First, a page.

Grants

Search or browse below to see past Field of Interest grants. You may search by recipient organization name, project name, or city. Additionally, in the sidebar you may filter the grants displayed by year, interest or grant amount.

Be the Change Earth Alliance Society

SLS: Student Leadership in Sustainability

In 2009, BTCEA began adapting its community education program for use within secondary schools. A further four years of research and development ultimately yielded the Student Leadership in Sustainability (SLS) program. SLS provides teachers with an experiential, solutions-based educational curriculum that empowers their students to take leadership on environmental and social justice issues, while at the same time fostering self-awareness, confidence, and meaningful connections between fellow students, their families, and the community. SLS is currently being used in 25 schools by over 4,000 students in Metro Vancouver, and BTCEA now stands poised to introduce sustainability education to other school districts in BC and ultimately across Canada. This project will build on the early success of SLS in Vancouver and: 1) Significantly augment and refine SLS program materials 2) Increase the integration of sustainability education in high schools throughout BC while contributing to the professional growth of educators 3) Provide a French translation of SLS curriculum materials
$30,000.00
2013

Capilano University

It Takes a Partnership (ITAP)

This is an innovative initiative to develop a diploma level Community Leadership and Social Change Program for low income and vulnerable volunteers in collaboration with community and institutional partners. We are creating a pathway of opportunity; linking students’ lived experience of social exclusion, other training, and volunteer work experience to leadership and employment opportunities in the community. The teaching and partnership process will promote deep transformation in learners, partners and the community. The project will build on our community literacy partnerships and will expand the funding model developed for the Community Capacity Building (CCB) Program, ensuring that we continue to make this pathway accessible to all. This project is a profound expression of our University’s strategic focus as a Changemaker organization. It will firmly establish our Department’s role building in creating learning pathways in community development, linking those who are most excluded from post secondary education to an accredited program and meaningful employment in the sector.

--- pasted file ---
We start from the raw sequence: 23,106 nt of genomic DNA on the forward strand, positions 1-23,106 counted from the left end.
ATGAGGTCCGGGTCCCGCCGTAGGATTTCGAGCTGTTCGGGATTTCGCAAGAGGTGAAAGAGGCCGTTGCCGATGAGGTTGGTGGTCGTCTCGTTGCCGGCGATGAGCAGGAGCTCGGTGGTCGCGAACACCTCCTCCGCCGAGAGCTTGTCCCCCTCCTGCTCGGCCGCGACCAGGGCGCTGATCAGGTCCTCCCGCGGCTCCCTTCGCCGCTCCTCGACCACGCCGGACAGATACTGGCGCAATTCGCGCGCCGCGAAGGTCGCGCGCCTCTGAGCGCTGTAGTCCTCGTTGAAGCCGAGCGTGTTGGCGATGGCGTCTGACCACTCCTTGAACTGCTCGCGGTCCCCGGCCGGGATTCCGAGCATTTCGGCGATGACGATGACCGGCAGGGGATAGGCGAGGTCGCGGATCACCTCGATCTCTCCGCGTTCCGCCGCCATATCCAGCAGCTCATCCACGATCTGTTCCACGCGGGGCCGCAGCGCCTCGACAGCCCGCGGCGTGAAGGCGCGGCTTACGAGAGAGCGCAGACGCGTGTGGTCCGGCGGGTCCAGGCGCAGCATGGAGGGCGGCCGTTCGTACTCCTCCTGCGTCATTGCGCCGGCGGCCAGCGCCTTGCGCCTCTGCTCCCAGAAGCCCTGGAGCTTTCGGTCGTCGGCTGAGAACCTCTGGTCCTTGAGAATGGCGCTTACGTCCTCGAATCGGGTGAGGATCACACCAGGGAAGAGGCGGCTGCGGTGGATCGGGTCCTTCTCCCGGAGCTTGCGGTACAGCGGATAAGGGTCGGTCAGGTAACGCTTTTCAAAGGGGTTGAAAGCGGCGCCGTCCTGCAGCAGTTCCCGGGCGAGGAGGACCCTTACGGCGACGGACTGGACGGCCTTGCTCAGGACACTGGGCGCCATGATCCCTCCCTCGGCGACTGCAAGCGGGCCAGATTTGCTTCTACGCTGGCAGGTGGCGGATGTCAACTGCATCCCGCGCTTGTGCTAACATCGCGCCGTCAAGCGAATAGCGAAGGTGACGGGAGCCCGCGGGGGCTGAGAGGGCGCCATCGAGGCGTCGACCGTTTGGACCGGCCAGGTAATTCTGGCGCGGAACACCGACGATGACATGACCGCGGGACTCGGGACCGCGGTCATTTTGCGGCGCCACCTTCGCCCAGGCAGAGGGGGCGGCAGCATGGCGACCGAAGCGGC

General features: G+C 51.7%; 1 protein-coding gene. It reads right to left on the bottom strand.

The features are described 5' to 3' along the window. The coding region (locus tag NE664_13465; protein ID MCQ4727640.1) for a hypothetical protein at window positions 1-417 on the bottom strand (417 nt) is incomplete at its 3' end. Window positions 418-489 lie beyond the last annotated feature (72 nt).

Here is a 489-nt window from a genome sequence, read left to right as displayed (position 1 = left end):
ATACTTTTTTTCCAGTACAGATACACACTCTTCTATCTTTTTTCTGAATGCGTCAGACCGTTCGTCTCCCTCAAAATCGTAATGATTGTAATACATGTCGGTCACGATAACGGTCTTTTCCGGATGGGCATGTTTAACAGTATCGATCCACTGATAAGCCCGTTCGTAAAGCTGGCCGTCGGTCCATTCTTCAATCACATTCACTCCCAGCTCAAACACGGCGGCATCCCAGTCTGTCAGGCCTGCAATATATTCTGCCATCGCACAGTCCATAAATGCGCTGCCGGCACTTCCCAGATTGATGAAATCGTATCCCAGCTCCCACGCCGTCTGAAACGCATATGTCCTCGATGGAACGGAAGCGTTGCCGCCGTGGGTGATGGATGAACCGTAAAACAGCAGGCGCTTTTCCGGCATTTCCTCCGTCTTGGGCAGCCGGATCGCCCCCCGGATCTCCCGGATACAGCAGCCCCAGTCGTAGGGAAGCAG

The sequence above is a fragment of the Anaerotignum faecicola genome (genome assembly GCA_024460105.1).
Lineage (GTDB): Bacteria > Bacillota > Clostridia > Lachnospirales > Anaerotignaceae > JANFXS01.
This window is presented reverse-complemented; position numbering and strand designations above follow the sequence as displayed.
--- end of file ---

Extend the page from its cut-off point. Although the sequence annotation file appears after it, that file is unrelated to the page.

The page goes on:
$24,203.00
2014

Columbia Basin Environmental Education

Columbia Basin Environmental Education Leadership Clinic

In 2013, CBEEN partnered with the National Network for Environmental Education and Communication (EECOM) to develop a National Environmental Education Leadership Clinic. This partnership engaged EECOM’s expertise in facilitation and developed CBEEN’s capacity to host future Leadership Clinics. Late in 2013, CBEEN and EECOM attended a Leadership Clinic hosted by the Alberta Council for Environmental Education (ACEE) which is seen as the leader in facilitating this type of regional event in Canada. The response to the National Leadership Clinic was extremely high, 88 educators vying for 32 spots. As a result, CBEEN has highlighted this opportunity in its most recent strategic plan, and would like to host a series of three annual regional Columbia Basin Environmental Education Leadership Clinics from 2015-2017. In order to make this happen, we have partnered with local organizations such as the six school districts in our region, Parks Canada and Wildsight. Each Clinic would engage 8 teams of 4 educators from across the region.
$30,000.00
2014

Communica: Dialogue and Resolution Services Society